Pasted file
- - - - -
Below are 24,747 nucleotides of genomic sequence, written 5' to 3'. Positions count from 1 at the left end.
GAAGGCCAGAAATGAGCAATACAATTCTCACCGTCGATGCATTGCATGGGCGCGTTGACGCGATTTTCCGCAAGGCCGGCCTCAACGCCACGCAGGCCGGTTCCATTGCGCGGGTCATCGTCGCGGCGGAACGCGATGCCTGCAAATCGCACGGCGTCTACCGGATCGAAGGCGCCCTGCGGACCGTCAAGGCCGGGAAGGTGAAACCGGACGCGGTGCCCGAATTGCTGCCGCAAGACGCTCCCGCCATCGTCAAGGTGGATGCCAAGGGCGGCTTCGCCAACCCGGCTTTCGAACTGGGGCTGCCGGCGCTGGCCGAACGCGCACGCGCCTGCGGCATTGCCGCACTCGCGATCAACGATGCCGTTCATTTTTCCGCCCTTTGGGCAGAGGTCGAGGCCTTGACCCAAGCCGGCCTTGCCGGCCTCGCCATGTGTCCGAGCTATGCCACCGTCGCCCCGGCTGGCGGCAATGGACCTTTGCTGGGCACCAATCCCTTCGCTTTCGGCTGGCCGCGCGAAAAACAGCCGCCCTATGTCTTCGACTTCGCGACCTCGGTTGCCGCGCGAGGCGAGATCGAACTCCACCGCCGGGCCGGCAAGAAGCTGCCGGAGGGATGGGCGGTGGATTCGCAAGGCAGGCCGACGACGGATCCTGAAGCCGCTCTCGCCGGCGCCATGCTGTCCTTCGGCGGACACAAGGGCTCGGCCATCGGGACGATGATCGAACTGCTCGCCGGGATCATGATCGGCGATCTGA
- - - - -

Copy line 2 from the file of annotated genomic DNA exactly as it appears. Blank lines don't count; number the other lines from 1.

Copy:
GAAGGCCAGAAATGAGCAATACAATTCTCACCGTCGATGCATTGCATGGGCGCGTTGACGCGATTTTCCGCAAGGCCGGCCTCAACGCCACGCAGGCCGGTTCCATTGCGCGGGTCATCGTCGCGGCGGAACGCGATGCCTGCAAATCGCACGGCGTCTACCGGATCGAAGGCGCCCTGCGGACCGTCAAGGCCGGGAAGGTGAAACCGGACGCGGTGCCCGAATTGCTGCCGCAAGACGCTCCCGCCATCGTCAAGGTGGATGCCAAGGGCGGCTTCGCCAACCCGGCTTTCGAACTGGGGCTGCCGGCGCTGGCCGAACGCGCACGCGCCTGCGGCATTGCCGCACTCGCGATCAACGATGCCGTTCATTTTTCCGCCCTTTGGGCAGAGGTCGAGGCCTTGACCCAAGCCGGCCTTGCCGGCCTCGCCATGTGTCCGAGCTATGCCACCGTCGCCCCGGCTGGCGGCAATGGACCTTTGCTGGGCACCAATCCCTTCGCTTTCGGCTGGCCGCGCGAAAAACAGCCGCCCTATGTCTTCGACTTCGCGACCTCGGTTGCCGCGCGAGGCGAGATCGAACTCCACCGCCGGGCCGGCAAGAAGCTGCCGGAGGGATGGGCGGTGGATTCGCAAGGCAGGCCGACGACGGATCCTGAAGCCGCTCTCGCCGGCGCCATGCTGTCCTTCGGCGGACACAAGGGCTCGGCCATCGGGACGATGATCGAACTGCTCGCCGGGATCATGATCGGCGATCTGA